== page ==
Staunton, July 8 – Clashes between Tajik and Uzbek groups in northern Afghanistan are likely to lead Dushanbe and Tashkent to provide more assistance to their co-ethnics there, aid that will exacerbate both ethnic tensions in Afghanistan and relations between the two Central Asian countries, according to a Russian expert.
Andrey Serenko, a researcher at the Moscow Center for the Study of Contemporary Afghanistan, says that fighting between Tajik and Uzbek groups at the end of June near Talukan are creating problems not only inside Afghanistan but between the countries where they are the titular nationality (www.dw.de/%D0%B4%D0%B2%D0%B5-%D1%81%D1%82%D1%80%D0%B0%D1%82%D0%B5%D0%B3%D0%B8%D0%B8-%D1%82%D0%B0%D1%88%D0%BA%D0%B5%D0%BD%D1%82%D0%B0-%D0%B8-%D0%B4%D1%83%D1%88%D0%B0%D0%BD%D0%B1%D0%B5-%D0%BD%D0%B0-%D1%81%D0%B5%D0%B2%D0%B5%D1%80%D0%B5-%D0%B0%D1%84%D0%B3%D0%B0%D0%BD%D0%B8%D1%81%D1%82%D0%B0%D0%BD%D0%B0/a-16931585).
He told Deutsche Welle that “the spectre of 2014” – the date the US has set for the withdrawal of its forces – “is forcing field commanders and politicians among the Afghan Uzbeks and Tajiks to prepare strategic rear areas through the use of their connections in Uzbekistan and in Tajikistan respectively.”
On the one hand, he said, they are seeking more military assistance, including weapons and ammunition, and he chance to train fighters on the territory of these countries. And on the other, in the words of the German broadcaster, “many politician of the Northern Alliance from among the Tajiks have already acquired property in Dushanbe” in case they have to withdraw.
Tashkent and Dushanbe for their part need to defend their borders and thus want to continue to count on their co-ethnics in Afghanistan to help them, Serenko added. Consequently, “one should expect an intensification of tensions between Afghan Tajiks and Uzbeks and an increase in support which Dushanbe and Tashkent will provide them” in the coming months.
The two Central Asian countries began providing assistance to their co-ethnics in the Northern Alliance after the collapse of the Soviet Union in order to keep the Taliban away from their own national borders. After the US-led intervention in 2001, the Taliban threat to Tajikistan and Uzbekistan receded, and the calculations of Tashkent and Dushanbe changed.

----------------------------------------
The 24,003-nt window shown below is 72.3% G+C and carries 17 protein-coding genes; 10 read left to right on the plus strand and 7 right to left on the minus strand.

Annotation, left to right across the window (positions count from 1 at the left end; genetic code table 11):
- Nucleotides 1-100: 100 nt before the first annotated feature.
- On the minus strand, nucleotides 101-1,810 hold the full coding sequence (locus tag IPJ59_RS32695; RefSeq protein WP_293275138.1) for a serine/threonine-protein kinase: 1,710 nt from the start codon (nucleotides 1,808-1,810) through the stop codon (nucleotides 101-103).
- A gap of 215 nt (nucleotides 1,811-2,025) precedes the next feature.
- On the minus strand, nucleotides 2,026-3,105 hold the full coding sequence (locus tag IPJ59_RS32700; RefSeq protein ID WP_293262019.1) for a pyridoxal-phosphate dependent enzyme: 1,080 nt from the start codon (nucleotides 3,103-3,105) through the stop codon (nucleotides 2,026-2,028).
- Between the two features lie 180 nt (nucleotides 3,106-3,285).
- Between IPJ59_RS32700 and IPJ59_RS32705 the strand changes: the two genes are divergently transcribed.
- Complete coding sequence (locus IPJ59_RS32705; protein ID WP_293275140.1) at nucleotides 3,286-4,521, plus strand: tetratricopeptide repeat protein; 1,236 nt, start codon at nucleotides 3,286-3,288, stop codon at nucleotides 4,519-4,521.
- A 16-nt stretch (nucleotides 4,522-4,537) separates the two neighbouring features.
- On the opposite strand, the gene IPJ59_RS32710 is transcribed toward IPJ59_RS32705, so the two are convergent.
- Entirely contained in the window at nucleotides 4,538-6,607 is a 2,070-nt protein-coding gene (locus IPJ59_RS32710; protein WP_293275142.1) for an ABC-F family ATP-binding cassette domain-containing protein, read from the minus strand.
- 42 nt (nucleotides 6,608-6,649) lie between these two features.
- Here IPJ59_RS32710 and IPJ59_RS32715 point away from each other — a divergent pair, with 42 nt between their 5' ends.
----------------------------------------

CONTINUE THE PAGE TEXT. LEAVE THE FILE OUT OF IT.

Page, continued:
Now, according to Deutsche Welle, given the prospect that the Taliban will again be a power in northern Afghanistan after the Americans depart, that calculus has changed yet again, and both governments appear to be more intent on aiding their co-ethnics inside Afghanistan.
The two countries could cooperate, but tensions between Tajiks and Uzbeks in Afghanistan and between Tajikistan and Uzbekistan as states are high, making separate and ultimately competing efforts far more likely (www.fergananews.com/news/20894 and www.vice.com/read/afghanistan-may-turn-into-a-bloody-mess).
Gunter Knabe, a German specialist on Afghanistan with whom Deutsche Welle spoke, agreed. “Both Uzbekistan and Tajikistan recognize the threat of a growth in narcotics trafficking and the danger of the penetration of Islamists from Afghanistan across their borders after 2014.” And “they are showing heightened attention” to the Uzbeks and Tajiks in Afghanistan.
According to Knabe, the two countries are preparing for “an armed struggle” in the northern portion of Afghanistan, with Tashkent viewing Uzbek General Abdul Rashid Dustum as “a strong political leader,” and Dushanbe reaching the same conclusion about the Tajik Atta Mohammad Nur.”
The situation for Dushanbe is “more complicated,” Knabe said, because “there is no ‘centralizing’ figure like Dustum in the Tajik community.” Instead, there are “several groups of influence,” which fight with each other. That makes these relationships difficult and means that Afghanistan’s Tajiks and Uzbeks approach Tajikistan and Uzbekistan with caution.
And the German expert added that while the two countries both are interested in the security of the Afghan border, “the logic of competition quite possibly will [continue to] predominate over the logic of collective action,” almost regardless of what happens in Afghanistan more generally.
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